The whole question then of such recognition of awards and grades and related comments, is worthy of our ongoing discussion, particularly with younger students.  We need to applaud great efforts and achievements.  But are there other more personal ways to do it? I would love to know what you think. I plan on talking about it as part of the discussion series I will be hosting in February.  I am also always open to your input.  Your input really does matter to me. While I feel like I receive it on a regular basis and sometimes even anonymously, I am asking for it directly on this topic right now. I listen, reflect and consider all that I can hear and learn. At the same time, we know that the school ultimately has the responsibility to make decisions on how our program operates and what we do, but I can assure you that your thoughts, suggestions, and reflections are always thoughtfully and seriously considered. Please join me in this conversation.

As we move forward into the exciting weeks ahead, please look at the school calendar. There is an enormous array of events that begin to show up. We will have various musical performing groups from Grades 5 to 12 performing in their “Pyramid Concerts.”  These are great opportunities even for Lower School families to hear the progression of percussion, choral, band, and orchestra programs.

This weekend we will be hosting the Tip-Off Classic, which is a tournament that annually marks the official start of the boys and girls basketball seasons. This should be a very exciting tournament and one that has schools coming from throughout the region to participate. And on Saturday afternoon, we will also host our second annual TEDxYouth Day. We will have ten students presenting TED Talks; two students are from the Middle School and eight students are in the Upper School. Personally, I can’t wait to hear what they have to say. After last year’s performances, I came away inspired on so many levels because of the tremendous passion exhibited by our great students. Our robotics competition season also gets under way this week with their first tournament of the year.  Most schools only have one team to represent their programs. We have four fall teams! Go Huskies!!!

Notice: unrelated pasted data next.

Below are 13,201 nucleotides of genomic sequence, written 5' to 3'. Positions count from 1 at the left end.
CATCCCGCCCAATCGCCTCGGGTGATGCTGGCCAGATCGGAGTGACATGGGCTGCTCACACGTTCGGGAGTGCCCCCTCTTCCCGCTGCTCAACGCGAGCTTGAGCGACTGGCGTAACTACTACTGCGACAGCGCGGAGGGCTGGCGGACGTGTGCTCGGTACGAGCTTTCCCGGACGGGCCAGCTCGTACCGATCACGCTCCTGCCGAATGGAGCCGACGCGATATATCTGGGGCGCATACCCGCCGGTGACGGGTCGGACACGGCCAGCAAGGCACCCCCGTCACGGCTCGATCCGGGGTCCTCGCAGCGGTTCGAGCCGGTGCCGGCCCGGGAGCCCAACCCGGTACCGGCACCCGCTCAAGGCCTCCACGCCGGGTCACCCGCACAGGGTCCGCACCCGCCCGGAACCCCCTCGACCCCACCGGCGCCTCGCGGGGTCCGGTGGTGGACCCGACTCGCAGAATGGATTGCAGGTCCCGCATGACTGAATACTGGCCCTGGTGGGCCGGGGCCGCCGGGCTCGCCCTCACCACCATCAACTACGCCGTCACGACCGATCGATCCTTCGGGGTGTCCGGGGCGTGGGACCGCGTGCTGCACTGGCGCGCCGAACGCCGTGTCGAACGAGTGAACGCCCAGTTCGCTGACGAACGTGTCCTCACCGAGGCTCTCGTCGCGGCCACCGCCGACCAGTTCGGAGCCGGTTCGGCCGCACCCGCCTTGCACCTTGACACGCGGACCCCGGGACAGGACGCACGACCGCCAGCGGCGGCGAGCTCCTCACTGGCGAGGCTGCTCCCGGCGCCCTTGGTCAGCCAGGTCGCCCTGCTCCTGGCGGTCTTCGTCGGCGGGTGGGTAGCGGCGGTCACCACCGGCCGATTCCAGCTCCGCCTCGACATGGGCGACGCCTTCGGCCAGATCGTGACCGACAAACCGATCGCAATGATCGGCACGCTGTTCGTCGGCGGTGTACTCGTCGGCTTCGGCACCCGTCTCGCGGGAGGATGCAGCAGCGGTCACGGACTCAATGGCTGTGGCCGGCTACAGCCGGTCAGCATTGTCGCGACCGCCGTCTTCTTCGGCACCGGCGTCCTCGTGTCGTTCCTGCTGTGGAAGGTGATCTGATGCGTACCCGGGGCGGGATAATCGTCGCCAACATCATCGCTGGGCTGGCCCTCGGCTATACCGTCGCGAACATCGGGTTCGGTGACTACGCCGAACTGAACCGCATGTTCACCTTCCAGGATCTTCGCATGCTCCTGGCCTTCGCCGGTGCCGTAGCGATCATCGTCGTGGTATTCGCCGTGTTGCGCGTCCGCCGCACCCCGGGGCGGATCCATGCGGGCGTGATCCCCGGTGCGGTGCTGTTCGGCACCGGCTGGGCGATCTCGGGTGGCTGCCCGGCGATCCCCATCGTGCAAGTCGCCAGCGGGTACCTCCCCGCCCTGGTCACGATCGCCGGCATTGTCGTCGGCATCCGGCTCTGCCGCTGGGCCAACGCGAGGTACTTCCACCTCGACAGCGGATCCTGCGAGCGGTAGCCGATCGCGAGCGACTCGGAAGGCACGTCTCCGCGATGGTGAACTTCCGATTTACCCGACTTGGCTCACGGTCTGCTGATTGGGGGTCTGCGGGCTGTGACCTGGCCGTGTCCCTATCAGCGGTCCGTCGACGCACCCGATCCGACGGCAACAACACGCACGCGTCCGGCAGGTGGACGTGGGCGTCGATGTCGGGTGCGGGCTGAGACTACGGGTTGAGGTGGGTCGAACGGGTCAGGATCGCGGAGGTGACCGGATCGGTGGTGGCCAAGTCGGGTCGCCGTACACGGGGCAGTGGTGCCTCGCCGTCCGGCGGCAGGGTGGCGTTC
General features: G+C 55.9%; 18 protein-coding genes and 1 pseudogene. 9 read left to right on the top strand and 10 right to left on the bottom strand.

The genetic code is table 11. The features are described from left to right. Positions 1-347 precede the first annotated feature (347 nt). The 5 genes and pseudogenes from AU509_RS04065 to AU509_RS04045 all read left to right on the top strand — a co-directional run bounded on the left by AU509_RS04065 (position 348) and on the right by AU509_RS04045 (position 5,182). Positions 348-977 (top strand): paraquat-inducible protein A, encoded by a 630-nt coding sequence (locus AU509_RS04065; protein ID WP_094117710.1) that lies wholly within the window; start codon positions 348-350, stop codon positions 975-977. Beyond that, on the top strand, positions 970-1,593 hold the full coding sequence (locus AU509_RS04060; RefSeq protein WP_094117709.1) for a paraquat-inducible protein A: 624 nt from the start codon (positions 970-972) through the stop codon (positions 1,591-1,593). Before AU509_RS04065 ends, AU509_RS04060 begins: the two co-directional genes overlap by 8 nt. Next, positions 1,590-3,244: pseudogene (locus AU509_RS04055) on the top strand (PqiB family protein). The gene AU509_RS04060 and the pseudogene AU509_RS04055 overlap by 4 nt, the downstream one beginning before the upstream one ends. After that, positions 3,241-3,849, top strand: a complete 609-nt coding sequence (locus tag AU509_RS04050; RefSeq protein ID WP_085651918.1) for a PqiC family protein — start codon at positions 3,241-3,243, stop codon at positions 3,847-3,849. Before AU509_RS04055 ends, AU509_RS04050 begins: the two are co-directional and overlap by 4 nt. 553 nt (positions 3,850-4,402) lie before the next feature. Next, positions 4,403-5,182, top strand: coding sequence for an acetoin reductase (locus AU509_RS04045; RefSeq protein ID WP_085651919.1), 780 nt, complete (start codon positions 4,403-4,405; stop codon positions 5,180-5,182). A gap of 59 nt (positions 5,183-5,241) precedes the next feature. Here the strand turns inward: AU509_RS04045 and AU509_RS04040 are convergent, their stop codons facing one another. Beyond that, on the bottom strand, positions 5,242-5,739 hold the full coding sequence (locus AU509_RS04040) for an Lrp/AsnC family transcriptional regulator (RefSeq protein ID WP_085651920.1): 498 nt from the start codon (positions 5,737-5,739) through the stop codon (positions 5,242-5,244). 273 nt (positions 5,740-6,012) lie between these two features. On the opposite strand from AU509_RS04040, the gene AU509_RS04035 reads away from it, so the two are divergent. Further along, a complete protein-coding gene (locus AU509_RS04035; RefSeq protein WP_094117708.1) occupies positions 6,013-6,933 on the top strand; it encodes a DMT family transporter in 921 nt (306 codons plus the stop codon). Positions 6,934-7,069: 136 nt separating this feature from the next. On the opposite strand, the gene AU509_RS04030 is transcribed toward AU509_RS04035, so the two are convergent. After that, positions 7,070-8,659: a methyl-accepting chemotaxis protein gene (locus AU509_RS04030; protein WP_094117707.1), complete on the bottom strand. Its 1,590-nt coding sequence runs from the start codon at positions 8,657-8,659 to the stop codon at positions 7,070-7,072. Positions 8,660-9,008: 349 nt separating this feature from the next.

This is also a prime time for our admission open houses and different programs.  In fact, on Tuesday, December 10, at 6 p.m., we will have a special program for student athletes and artists. Held on the West Campus, this event is for our Grades 7 and 8 families as they look ahead to the Upper School, and also for prospective families from the outside who want to learn about those two very important aspects of our strong educational experience.

And during the week prior to winter break, students from Grades 7 to 12 will go into exam mode bringing their knowledge from this fall season into perspective. While the semester won’t officially end until mid January, this moment is an opportunity for the kids to collectively apply their knowledge on a number of fronts. Our faculty members take great efforts to design very effective and progressive exams.  They work hard to review prior to exams, to make sure that our students are prepared, and to give them the opportunity to shine.

As always it is a busy, but very exciting time here at Flint Hill. If we can be helpful in any way possible as we charge ahead, please do not hesitate to call on us.